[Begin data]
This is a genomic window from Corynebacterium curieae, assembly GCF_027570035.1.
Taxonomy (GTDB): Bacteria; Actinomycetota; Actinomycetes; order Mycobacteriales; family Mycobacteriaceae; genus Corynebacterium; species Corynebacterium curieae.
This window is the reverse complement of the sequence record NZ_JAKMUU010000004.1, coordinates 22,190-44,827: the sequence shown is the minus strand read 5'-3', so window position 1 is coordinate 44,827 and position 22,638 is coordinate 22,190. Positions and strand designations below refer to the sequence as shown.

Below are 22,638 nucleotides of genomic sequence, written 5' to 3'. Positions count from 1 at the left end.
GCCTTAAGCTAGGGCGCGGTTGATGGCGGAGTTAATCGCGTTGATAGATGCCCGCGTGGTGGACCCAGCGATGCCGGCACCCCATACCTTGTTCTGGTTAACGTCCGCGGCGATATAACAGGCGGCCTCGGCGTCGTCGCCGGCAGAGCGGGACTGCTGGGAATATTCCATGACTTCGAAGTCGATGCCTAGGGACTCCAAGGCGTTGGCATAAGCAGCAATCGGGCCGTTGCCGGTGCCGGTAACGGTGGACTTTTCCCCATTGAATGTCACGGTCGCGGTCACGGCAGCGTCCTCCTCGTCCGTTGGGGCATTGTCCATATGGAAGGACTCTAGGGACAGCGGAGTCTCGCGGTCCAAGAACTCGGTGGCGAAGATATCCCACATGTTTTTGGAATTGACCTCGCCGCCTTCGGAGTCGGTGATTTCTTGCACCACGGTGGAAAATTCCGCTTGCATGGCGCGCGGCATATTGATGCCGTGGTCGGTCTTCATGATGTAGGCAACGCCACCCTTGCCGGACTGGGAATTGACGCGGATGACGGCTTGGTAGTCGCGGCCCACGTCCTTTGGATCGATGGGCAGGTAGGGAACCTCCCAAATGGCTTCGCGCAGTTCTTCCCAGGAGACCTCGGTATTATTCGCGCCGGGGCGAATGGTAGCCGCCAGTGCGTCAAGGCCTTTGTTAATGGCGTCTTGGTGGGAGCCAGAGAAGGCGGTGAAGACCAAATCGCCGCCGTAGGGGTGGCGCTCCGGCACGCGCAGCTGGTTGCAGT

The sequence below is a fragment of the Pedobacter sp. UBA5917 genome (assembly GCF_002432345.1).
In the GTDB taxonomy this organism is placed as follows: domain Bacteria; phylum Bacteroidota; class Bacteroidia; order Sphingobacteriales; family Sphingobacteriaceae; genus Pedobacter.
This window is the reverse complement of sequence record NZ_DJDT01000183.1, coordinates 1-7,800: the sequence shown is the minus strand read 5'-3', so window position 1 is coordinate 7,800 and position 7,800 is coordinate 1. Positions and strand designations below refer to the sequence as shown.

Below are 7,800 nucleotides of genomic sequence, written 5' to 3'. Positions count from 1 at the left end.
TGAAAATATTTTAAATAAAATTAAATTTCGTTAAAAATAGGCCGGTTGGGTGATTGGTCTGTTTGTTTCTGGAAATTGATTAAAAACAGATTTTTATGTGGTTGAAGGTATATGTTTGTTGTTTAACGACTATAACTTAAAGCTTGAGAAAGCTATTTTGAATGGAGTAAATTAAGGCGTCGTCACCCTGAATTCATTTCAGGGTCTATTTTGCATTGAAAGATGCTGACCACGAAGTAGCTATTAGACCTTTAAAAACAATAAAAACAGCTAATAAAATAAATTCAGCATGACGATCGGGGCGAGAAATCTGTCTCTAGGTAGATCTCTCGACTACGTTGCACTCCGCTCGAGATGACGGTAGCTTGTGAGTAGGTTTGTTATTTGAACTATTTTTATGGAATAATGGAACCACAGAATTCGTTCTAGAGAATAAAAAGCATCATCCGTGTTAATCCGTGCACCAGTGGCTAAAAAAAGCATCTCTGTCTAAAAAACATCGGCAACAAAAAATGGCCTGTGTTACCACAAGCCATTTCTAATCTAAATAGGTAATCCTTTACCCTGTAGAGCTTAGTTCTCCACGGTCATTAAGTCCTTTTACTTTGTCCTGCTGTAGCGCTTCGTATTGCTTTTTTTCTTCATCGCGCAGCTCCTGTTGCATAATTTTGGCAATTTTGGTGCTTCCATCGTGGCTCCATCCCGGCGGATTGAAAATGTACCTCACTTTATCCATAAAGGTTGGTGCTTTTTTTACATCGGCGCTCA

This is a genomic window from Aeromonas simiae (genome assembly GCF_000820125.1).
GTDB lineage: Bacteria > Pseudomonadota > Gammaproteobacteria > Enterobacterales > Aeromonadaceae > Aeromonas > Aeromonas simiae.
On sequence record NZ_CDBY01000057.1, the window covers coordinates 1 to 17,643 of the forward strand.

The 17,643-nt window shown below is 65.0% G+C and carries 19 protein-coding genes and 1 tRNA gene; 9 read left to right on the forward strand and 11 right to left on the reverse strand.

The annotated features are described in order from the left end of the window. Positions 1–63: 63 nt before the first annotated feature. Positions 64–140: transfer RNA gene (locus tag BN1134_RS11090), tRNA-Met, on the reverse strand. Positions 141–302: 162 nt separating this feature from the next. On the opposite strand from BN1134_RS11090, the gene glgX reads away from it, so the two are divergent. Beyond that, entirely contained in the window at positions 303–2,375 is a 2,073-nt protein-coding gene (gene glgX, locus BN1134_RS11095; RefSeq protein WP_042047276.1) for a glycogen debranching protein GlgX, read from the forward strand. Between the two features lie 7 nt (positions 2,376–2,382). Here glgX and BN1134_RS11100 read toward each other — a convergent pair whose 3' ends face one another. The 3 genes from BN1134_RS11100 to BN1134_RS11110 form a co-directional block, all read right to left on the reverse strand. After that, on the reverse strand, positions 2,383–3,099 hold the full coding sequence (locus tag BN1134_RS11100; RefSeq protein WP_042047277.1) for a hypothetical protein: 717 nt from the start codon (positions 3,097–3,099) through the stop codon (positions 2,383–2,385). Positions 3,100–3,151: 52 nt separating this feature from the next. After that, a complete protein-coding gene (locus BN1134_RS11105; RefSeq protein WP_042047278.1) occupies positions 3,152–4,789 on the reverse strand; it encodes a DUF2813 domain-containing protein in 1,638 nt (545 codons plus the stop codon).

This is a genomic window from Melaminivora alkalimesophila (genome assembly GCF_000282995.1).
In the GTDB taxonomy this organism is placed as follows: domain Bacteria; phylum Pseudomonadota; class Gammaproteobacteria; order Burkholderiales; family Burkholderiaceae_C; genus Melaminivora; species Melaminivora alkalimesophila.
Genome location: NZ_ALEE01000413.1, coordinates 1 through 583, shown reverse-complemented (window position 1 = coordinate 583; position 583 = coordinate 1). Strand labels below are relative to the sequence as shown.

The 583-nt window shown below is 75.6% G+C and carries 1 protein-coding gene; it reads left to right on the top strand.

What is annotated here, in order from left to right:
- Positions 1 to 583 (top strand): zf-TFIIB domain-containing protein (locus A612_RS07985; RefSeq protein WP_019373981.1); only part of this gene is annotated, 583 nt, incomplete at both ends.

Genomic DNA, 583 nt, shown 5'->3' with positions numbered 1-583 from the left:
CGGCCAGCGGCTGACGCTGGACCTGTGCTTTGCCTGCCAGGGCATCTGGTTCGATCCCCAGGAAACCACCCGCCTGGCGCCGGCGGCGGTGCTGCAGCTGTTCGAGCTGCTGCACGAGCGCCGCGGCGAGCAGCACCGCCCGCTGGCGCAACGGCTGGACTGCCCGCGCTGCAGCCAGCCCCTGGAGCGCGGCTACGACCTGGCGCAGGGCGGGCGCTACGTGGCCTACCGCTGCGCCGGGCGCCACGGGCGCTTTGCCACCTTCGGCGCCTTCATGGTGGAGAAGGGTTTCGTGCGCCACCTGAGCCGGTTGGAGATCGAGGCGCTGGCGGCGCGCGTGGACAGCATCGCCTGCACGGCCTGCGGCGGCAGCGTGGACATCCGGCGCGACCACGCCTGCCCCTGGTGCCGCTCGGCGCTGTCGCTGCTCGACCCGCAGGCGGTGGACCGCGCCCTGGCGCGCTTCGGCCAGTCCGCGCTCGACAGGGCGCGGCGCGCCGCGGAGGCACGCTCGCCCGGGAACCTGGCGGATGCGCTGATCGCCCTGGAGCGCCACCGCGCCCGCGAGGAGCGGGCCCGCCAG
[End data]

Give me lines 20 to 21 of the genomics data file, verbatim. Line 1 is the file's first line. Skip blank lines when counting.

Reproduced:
What is annotated here, in order from left to right:
- Positions 1 to 583 (top strand): zf-TFIIB domain-containing protein (locus A612_RS07985; RefSeq protein WP_019373981.1); only part of this gene is annotated, 583 nt, incomplete at both ends.